Front Row is an independent broker that represents Film Producers – not the insurance companies. We can offer you quotes for your project from all four of the Film Insurance companies in Canada: Chubb, Fireman’s Fund, Premiere and Travelers.

If you are not receiving four quotes from the broker that you are using, please contact us and we would be happy to provide the missing quotes so that you ensure you are receiving the best premium and coverage available in the marketplace.

We can make the process simple for you.  If you are able to provide us with the following information, we will have an indication of costs and/or a quote for you within 24 hours or less:

  1. Dates of  Filming
  2. Copy of Budget Top Sheet
  3. Synopsis and Script

There is no cost or obligation – you have nothing to lose and you may benefit with a lower premium.

Our staff have a combined 205 years of experience insuring film productions in Canada.  In the event of a claim, we will ensure that you are paid the money you are owed as quickly as possible.  We have offices in Montreal, Toronto and Vancouver with a staff in excess of 16.

Articles about our firm are available on our website.

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How a Specialized Film Insurance Broker can help your Production

Posted by David Hamilton on Apr 10, 2012 5:54:00 PM

How a film insurance broker helps

Film InsuranceA broker will help identify the risks associated with a production. Once the risks are identified, the risk can be transferred to an insurance company for a fee or premium. The film insurance broker negotiates the lowest possible premium and the broadest coverage available in the market place. In Canada, there are four film insurance companies: Chubb, Fireman’s Fund, Premiere and Travelers. Front Row is able to provide you with a quote from each of these companies in an easy to understand comparison format.

Unlike insurance agents - who work for the insurance company -  Insurance Brokers work for the client. Insurance brokers are recognized by law as experts in insurance. Insurance Brokers in Canada must pass a series of exams in order to be licensed and there is annual continuing education to maintain a license. Make sure your broker is licensed in the province that you are shooting your production or the production could be fined or subject to a surtax.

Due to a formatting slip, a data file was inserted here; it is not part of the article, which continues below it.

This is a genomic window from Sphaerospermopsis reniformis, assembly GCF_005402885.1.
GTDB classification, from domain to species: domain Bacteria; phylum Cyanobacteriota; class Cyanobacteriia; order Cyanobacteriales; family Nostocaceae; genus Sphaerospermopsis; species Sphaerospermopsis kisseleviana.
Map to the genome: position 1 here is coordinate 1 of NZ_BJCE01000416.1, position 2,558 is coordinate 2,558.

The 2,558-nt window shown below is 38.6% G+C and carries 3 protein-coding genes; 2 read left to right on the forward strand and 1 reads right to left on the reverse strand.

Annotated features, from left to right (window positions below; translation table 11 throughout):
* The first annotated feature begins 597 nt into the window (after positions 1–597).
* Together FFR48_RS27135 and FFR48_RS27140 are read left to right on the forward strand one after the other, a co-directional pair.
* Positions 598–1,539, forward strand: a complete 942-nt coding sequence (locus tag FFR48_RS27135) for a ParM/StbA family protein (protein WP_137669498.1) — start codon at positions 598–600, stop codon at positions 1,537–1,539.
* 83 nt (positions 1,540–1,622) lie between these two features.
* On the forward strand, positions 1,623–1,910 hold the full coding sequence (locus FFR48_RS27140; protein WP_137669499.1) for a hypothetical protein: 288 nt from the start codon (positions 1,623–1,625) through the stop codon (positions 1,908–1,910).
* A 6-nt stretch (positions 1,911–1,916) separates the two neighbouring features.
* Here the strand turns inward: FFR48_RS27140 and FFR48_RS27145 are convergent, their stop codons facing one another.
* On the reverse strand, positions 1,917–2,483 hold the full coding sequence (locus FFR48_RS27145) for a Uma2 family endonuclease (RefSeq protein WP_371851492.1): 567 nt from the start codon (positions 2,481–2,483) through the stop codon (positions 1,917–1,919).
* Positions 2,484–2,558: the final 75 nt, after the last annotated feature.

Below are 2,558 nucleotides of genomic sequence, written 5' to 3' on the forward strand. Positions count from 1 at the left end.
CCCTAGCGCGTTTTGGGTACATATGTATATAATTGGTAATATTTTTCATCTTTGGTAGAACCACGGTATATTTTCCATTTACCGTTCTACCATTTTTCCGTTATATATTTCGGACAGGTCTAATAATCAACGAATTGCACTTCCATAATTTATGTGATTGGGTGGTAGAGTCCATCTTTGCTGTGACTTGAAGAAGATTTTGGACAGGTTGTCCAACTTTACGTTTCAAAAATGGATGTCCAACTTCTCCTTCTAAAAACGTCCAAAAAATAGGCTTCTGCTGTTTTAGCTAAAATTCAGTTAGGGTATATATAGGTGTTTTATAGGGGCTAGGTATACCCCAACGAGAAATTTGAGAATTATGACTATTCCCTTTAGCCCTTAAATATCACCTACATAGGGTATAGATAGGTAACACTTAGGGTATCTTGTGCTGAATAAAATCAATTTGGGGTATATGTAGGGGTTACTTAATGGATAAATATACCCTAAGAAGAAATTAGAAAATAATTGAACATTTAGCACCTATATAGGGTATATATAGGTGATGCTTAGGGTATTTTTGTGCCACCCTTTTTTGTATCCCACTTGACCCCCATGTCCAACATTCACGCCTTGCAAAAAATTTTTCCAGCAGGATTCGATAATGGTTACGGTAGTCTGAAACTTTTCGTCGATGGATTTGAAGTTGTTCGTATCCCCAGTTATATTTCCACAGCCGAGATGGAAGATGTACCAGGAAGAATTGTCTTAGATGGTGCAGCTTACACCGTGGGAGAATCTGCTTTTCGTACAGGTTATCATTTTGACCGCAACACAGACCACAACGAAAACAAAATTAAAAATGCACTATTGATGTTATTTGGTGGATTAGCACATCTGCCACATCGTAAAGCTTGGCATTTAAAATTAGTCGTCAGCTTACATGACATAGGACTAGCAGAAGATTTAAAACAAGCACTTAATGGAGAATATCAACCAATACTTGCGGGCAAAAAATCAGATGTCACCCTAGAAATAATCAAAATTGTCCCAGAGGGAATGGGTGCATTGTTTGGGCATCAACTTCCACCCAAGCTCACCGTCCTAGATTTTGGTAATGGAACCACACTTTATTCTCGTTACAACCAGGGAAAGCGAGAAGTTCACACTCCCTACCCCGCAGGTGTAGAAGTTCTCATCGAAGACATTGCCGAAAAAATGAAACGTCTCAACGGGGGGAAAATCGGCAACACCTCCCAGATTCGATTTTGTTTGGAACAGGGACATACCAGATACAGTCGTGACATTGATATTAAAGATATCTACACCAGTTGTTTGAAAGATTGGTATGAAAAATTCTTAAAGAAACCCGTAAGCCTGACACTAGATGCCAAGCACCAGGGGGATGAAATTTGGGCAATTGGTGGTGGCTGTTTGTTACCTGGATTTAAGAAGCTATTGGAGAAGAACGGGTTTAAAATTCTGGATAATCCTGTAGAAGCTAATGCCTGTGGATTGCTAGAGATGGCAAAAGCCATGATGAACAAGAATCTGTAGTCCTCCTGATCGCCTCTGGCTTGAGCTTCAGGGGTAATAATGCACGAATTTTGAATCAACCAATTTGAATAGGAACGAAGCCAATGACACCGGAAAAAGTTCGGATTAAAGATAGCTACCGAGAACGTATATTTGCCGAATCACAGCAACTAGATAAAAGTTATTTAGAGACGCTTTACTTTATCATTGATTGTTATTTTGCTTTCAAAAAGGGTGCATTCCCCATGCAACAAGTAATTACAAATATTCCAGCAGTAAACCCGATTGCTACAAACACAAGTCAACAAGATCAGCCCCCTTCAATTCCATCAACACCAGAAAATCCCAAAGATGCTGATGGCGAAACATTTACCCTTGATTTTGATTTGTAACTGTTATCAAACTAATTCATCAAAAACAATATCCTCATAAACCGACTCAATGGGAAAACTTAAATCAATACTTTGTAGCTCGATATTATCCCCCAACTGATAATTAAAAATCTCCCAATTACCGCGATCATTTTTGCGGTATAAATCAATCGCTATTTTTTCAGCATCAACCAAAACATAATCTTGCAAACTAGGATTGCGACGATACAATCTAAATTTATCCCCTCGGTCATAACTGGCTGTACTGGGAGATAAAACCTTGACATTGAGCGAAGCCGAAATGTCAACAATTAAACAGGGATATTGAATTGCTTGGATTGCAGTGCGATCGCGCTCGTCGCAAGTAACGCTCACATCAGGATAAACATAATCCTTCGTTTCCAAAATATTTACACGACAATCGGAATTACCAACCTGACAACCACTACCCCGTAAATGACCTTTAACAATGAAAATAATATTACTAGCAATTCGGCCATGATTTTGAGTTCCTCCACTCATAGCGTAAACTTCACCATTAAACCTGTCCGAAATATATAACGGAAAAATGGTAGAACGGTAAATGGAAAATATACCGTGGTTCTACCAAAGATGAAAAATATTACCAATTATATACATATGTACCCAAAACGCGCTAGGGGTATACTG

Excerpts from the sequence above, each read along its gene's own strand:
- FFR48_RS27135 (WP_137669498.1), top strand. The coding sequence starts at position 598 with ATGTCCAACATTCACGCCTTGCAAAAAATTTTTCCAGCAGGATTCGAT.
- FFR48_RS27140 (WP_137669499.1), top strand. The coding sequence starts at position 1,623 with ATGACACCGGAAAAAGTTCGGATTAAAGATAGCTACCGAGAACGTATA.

Insurance Brokers owe a higher duty of care to their clients than an Insurance Agent. Brokers represent the interests of their clients, not the insurance companies. They offer professional advice in arranging insurance on behalf of their clients.

Since insurance brokers are considered under the law as professionals, they are responsible for their actions and can be sued for professional negligence if their advice is deemed to be faulty. All licensed brokers therefore need to carry professional Errors and Omissions coverage. You should ask your broker the limit of E&O insurance that they cover:  $1,000,000 may not be enough once defense costs are deducted from the limit.

The many roles of a broker include: 

  • Negotiate with the insurance companies on behalf of clients. There are four insurance companies in Canada: an Insurance broker must be familiar with what these companies offer so that the best price and coverage is procured for the producer.
  • Brokers facilitate claims - Because the broker works on behalf of the client, it is their duty to ensure that insurance companies pay the full amount of the claim that the client is entitled to.
  • The broker acts as a conduit for communication between the insurance company and the client. This includes providing certificates for banks, bonding companies and locations to evidence coverage allowing banks to release funds to the client, locations to be locked by the location manager and equipment to be rented.
  • Advise clients on ways to limit potential liabilities during production.
  • Review scope of the client's existing insurance policies to reveal gaps or deficiencies in the coverage.
  • Comprehensive examination of the clients production to assess the amount and type of insurance required. A broker will also help the client understand what coverage they have and do not have and they can explain any limits to the coverage.

It is important to deal with a broker that understands the specific language shown on Film Production Policies. For this reason, it is strongly suggested that you seek out a specialized Film Insurance Broker when you need insurance for your production.

Related post: How to choose the right film insurance broker